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Norwalk mom looks for support for Council’s concussion program

A chart posted on Facebook by Katherine Snedaker.

A chart posted on Facebook by Katherine Snedaker.

NORWALK, Conn. – Norwalk’s youngest athletes would get the protections their older peers receive under a measure to be voted on by the Common Council Tuesday – new concussion guidelines modeled after The Concussion Aware and Prepared Program.

The Recreations and Parks Committee recently approved the program, which is intended to “plug the loophole that exists in the current Connecticut Concussion Law which protects only public middle and high school athletes who play for school-sponsored teams,” according to a press release. This is the result of a 2-year long collaboration between Recreation and Parks Department Director Mike Mocciae and former Norwalk Junior Lacrosse and RCA Soccer Coach, Katherine Snedaker, now executive director of the non-profit, Pink Concussions.com, and advocacy organization SportsCAPP.com.

Snedaker is using Facebook to encourage parents to come out Tuesday and support the new policy.

“So proud – We have created a safety net which is close to the standard set by law for all middle and high school athletes who play for their schools. Our youngest and most vulnerable athletes will now be able to play their sports with trained coaches. Increasing safety and lowering liability for coach, city and team … everyone wins here!” she wrote.

She said 77 Norwalk Public Students have been diagnosed with concussions so far this school year, 19 of which were from non-school sports and thus are not covered by the Connecticut’s concussion law.

The new guidelines will apply to organized youth sports programs utilizing Norwalk recreation facilities, the press releases states.

“Since the City provides the fields for play we are a natural fit to only award use to those that have educated their parents and provide trained coaches,” Mocciae said in the release.

Assistant Corporation Counsel Diane Beltz-Jacobson helped Snedaker write the guidelines, which apply to any youth up to age 19 who participates in any organized sporting or athletic event or activity either conducted by the city of Norwalk or permitted to take place on any property or facility owned by the city of Norwalk, the release states. Activities include practices, training, performances, scrimmage, games and other organized competitions involving athletic activities such as sports and dance.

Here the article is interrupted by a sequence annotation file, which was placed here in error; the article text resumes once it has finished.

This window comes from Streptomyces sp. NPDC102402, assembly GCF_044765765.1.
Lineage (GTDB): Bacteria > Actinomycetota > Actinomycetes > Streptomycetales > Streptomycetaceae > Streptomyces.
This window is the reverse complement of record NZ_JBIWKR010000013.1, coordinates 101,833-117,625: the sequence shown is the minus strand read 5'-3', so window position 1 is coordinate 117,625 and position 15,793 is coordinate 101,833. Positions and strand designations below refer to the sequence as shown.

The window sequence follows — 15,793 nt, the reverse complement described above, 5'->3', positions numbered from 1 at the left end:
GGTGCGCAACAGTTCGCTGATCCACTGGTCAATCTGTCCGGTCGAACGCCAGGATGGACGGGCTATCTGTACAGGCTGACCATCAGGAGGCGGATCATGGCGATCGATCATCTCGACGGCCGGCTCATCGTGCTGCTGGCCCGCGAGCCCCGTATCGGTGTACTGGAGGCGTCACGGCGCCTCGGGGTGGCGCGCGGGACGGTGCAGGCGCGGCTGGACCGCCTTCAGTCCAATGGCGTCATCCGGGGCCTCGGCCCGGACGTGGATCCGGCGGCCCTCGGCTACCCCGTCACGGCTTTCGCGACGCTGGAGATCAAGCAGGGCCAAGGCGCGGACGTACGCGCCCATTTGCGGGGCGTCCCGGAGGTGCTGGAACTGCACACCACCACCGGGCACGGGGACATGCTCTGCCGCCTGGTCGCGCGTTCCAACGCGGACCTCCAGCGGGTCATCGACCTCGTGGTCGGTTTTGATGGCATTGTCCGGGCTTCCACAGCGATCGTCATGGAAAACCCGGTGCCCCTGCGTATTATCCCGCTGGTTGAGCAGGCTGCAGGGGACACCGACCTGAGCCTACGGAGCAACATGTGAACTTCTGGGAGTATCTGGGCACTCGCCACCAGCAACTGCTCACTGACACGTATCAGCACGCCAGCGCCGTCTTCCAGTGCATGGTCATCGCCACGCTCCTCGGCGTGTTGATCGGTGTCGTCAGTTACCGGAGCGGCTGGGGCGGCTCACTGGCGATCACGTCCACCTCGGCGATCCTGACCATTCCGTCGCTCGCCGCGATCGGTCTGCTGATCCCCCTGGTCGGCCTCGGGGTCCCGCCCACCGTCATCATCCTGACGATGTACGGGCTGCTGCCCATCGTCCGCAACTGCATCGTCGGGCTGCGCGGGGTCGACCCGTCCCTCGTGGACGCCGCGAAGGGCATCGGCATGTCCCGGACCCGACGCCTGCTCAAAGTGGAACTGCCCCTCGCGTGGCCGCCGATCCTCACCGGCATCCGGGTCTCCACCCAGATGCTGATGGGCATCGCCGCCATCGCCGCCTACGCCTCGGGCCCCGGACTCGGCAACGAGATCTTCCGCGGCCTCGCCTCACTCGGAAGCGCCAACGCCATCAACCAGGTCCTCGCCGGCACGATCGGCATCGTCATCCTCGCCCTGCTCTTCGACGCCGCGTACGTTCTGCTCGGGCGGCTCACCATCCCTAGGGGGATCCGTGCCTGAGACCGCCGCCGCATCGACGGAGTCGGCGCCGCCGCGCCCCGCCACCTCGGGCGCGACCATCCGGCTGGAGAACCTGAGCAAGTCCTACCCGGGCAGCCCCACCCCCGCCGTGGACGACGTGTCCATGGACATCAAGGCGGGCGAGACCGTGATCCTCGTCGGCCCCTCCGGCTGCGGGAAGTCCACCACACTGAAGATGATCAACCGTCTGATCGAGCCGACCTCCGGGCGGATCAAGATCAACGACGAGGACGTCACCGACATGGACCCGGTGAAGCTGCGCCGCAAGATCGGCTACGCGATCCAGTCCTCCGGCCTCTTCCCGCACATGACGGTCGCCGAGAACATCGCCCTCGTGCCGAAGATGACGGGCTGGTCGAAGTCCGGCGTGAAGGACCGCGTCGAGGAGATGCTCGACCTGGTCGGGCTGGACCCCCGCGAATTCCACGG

The program, which uses free online materials from the United States Centers for Disease Control and Prevention (CDC), is designed to provide up-to-date information regarding concussions for youth coaches and their staffs, parents and youth players and is available in English and Spanish, the release states. The program consists of four parts:

  1. Educating Coaches, Parents, and Athletes;
  2. Removing INJURED Athletes from Play;
  3. Obtaining Medical Clearance to Return to Play;
  4. Reporting to Recreation & Parks any concussions each season.

“Great work,” Lisa Lenskold said on Facebook. “I’m just thinking about logistics. Who will determine if a player is injured and shouldn’t return to play? I.E.: coach says kid is injured, parent says he’s fine, etc. (or vice versa) … Also, what’s the age for a baseline test?”

Snedaker replied:

  • Coaches will take the CDC online course – 20 minutes, free and can be taken from iPhone, iPad or computer.
  • When a coach feels a player is showing the signs, symptoms OR behaviors that could mean a possible head injury, then the child is out of the practice or game for 24 hours and must have a note from a medical provider to return to play. If a parents refuses medical care for their child, then after a waiting period of 10 days the parent can sign a waiver assuming all risk and return child to sport (under CT law for middle and high school sports, there is no parent waiver).

“There is no mention of baseline testing in these guidelines and I personally do not believe baseline testing has value. It is only one tool used after a child has recovered from a concussion. I have changed my opinion on these baseline tests 180 degrees,” Snedaker wrote.

Snedaker has been pushing for more concussion awareness for the past six years, the press release states. Two of her sons have suffered multiple concussions. She advises sports teams, schools, and medical providers as well as parents and athletes and has appeared on ESPN’s Outside the Lines, NBC-Connecticut, Sports Illustrated Online, and in media/radio programs across North America and Europe, the release states.

“Hopefully this program will be a model for the rest of state,” she said in the release. “Parents will now know their young children will have some of the same protections that benefit public middle and high school athletes.”

The new policy is supported by Norwalk Lacrosse Association President Jack Couch, Norwalk Junior Soccer Association President Bob Fosina and Mayor Harry Rilling, the release states.

“It is important that our children are protected and that parents and coaches have the information they need to keep them safe,” Rilling said in the release. “Norwalk is proud to be a leader in providing these updated guidelines for all leagues who play on our public fields. We aim to make youth sports as safe as possible.”

If passed, the guidelines would take effect April 15.

Concussions

The Common Council meeting begins at 7:30 p.m. Tuesday in the Council chambers, located on the third floor of City Hall. 

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